How can mobile access be integrated and used in smart buildings?

Many CRE owners today include workplace experience apps as part of the services offered so that users get the most value out of their buildings. When mobile access is integrated with these apps, it makes access control an essential component, driving up app traffic given people have everything in one place on their phones. This makes mobile access an obvious tool to help CRE owners boost their net operating income (NOI). Happier tenants mean less churn, resulting in greater long-term revenue generation.

In addition, there’s always a focus on how to decrease operational costs. Data generated from access control systems—like the number of people entering and exciting a building, floor or room—combined with other building sensors help owners monitor and interact with their buildings far better. It is the door readers that provide this kind of granular data.

Perhaps one of the most exciting developments with mobile access control is the forthcoming availability of solutions with built-in ‘identity positioning’. This provides real-time information ‘behind the door’ about how people are using the building—based on data provided by their phones. This is certainly not “Big Brother” tracking an individual’s movements. No personal and private data is collected. Rather, information is anonymized and grouped in order to provide an overall picture about trends like space utilization, occupancy and so on.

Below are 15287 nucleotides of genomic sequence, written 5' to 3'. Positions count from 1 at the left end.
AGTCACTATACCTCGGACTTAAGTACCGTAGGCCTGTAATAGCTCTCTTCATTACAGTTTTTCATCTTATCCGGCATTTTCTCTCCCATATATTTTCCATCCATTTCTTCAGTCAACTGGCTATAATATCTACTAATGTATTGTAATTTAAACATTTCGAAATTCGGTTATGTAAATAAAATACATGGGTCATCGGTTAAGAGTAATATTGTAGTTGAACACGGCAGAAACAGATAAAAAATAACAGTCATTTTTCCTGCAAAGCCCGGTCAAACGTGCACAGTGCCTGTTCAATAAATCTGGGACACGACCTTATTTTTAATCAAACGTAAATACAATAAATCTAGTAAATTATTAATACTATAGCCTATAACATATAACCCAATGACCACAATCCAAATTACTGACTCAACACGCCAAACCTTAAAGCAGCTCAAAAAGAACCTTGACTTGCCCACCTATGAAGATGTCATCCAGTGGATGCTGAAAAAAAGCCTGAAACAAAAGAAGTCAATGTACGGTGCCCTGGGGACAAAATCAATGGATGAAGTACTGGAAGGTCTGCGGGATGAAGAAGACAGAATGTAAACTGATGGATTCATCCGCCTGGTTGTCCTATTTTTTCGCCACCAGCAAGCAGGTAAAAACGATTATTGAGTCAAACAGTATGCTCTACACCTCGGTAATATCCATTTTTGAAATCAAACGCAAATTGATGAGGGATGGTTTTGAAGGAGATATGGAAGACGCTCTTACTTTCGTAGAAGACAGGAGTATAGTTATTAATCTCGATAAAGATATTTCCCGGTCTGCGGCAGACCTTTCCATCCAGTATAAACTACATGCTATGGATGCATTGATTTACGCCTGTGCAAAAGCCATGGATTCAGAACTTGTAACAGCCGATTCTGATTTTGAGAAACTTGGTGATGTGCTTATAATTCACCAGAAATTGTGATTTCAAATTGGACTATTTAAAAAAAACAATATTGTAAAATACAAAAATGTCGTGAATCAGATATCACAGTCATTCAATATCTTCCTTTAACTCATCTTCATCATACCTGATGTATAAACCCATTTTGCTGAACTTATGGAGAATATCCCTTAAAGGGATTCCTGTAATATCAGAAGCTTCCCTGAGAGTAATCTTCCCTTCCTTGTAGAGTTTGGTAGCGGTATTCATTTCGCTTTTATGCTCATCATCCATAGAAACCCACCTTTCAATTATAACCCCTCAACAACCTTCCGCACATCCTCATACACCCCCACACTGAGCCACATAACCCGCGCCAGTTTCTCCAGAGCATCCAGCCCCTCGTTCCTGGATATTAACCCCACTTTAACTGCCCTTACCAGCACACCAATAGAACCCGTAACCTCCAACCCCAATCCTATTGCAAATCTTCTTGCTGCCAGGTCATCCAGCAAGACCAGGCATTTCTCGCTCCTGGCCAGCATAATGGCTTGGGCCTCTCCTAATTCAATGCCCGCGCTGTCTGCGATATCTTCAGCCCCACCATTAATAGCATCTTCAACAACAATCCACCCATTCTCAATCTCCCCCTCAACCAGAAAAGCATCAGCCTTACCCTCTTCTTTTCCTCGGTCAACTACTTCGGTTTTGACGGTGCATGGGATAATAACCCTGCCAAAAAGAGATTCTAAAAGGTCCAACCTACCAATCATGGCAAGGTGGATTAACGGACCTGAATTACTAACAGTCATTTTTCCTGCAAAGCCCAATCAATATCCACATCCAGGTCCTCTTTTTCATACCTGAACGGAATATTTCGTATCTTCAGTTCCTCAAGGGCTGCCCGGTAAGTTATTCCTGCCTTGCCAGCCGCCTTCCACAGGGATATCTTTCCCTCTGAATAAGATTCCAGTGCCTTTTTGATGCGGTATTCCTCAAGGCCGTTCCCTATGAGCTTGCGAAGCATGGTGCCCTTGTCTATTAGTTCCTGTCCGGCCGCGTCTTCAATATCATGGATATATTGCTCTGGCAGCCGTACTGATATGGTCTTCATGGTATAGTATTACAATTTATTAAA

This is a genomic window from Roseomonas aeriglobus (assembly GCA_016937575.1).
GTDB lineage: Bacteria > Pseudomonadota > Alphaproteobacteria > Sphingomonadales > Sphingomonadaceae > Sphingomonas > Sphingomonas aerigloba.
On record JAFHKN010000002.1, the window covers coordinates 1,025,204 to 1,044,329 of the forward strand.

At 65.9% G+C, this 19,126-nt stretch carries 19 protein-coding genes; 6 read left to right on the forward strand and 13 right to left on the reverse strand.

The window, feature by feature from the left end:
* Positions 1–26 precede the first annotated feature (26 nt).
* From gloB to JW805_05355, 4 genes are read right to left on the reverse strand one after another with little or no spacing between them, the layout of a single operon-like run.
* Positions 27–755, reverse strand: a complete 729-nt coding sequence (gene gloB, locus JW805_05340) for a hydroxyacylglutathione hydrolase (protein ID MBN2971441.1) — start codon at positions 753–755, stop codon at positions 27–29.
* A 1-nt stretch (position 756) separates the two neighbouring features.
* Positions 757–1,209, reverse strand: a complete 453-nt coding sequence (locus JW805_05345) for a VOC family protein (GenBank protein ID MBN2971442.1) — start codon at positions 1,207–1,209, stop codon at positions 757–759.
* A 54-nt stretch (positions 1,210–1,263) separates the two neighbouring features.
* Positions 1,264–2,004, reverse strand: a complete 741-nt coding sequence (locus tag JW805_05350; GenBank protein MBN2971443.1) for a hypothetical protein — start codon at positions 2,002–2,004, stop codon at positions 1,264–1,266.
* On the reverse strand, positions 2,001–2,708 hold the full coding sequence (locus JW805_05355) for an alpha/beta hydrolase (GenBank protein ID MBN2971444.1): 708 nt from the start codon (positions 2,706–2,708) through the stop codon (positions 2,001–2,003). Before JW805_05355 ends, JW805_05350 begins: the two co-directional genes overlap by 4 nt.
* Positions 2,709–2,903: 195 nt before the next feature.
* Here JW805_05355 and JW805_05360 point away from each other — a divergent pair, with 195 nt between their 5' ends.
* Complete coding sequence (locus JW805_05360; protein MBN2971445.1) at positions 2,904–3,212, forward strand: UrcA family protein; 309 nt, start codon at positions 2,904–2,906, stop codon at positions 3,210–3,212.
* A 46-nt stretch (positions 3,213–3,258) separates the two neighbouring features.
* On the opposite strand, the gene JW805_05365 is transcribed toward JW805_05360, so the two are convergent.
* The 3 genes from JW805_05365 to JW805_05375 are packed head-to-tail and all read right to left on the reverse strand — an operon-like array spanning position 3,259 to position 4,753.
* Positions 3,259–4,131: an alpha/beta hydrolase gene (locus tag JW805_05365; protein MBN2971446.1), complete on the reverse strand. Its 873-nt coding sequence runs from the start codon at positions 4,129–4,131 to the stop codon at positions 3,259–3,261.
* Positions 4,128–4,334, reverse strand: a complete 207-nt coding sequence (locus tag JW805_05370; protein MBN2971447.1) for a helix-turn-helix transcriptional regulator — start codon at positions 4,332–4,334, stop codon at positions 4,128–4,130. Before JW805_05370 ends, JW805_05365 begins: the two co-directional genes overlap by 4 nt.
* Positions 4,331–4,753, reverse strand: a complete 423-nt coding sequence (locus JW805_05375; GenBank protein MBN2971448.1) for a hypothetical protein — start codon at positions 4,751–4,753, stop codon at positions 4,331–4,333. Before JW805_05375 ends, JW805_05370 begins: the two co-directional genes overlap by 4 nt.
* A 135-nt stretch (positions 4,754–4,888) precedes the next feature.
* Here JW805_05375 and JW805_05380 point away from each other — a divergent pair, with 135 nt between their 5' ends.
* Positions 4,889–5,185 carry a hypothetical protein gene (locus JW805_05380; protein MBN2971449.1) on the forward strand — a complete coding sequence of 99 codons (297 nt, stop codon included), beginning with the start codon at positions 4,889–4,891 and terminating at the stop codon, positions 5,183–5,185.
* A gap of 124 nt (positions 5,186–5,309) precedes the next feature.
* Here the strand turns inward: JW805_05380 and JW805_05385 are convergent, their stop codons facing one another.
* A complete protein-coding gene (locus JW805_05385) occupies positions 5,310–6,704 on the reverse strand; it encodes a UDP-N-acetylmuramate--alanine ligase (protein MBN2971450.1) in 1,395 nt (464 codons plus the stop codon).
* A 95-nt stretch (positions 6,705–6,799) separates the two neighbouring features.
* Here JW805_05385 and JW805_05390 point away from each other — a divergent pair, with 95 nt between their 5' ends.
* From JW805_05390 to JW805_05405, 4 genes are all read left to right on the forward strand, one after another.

It moves access control from just being a security solution to one that takes on a far more important role in a smart building as identity positioning adds the context of location. Take a simple example. By providing real-time data like this to an appropriate HVAC system, the AC could be turned up automatically if a group of 20 people gather in a meeting room. Similarly, workplace app developers could take ‘staff location’ to augment the solutions they provide.

In summary, mobile access solutions are evolving to help CRE owners differentiate their buildings, add value to tenants and make their operations ever more efficient. Not only that, but they’re cost effective and quick to deploy.